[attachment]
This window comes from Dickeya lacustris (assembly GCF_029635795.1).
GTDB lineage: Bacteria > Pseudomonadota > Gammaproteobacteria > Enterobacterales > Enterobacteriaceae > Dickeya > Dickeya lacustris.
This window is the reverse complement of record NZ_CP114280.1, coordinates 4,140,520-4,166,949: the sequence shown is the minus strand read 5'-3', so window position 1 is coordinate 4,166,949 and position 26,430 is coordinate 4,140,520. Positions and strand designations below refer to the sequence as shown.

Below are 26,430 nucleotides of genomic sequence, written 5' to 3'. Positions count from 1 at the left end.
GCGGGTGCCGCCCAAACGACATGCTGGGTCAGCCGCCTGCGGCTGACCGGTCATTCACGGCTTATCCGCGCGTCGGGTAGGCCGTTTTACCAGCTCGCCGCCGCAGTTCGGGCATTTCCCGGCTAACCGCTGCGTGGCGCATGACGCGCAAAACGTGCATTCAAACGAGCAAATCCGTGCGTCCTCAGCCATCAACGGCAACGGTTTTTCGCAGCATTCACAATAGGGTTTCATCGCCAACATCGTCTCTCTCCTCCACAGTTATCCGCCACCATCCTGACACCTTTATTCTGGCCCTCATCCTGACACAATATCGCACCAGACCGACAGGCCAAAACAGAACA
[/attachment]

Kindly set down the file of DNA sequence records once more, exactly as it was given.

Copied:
This window comes from Dickeya lacustris (assembly GCF_029635795.1).
GTDB lineage: Bacteria > Pseudomonadota > Gammaproteobacteria > Enterobacterales > Enterobacteriaceae > Dickeya > Dickeya lacustris.
This window is the reverse complement of record NZ_CP114280.1, coordinates 4,140,520-4,166,949: the sequence shown is the minus strand read 5'-3', so window position 1 is coordinate 4,166,949 and position 26,430 is coordinate 4,140,520. Positions and strand designations below refer to the sequence as shown.

Below are 26,430 nucleotides of genomic sequence, written 5' to 3'. Positions count from 1 at the left end.
GCGGGTGCCGCCCAAACGACATGCTGGGTCAGCCGCCTGCGGCTGACCGGTCATTCACGGCTTATCCGCGCGTCGGGTAGGCCGTTTTACCAGCTCGCCGCCGCAGTTCGGGCATTTCCCGGCTAACCGCTGCGTGGCGCATGACGCGCAAAACGTGCATTCAAACGAGCAAATCCGTGCGTCCTCAGCCATCAACGGCAACGGTTTTTCGCAGCATTCACAATAGGGTTTCATCGCCAACATCGTCTCTCTCCTCCACAGTTATCCGCCACCATCCTGACACCTTTATTCTGGCCCTCATCCTGACACAATATCGCACCAGACCGACAGGCCAAAACAGAACA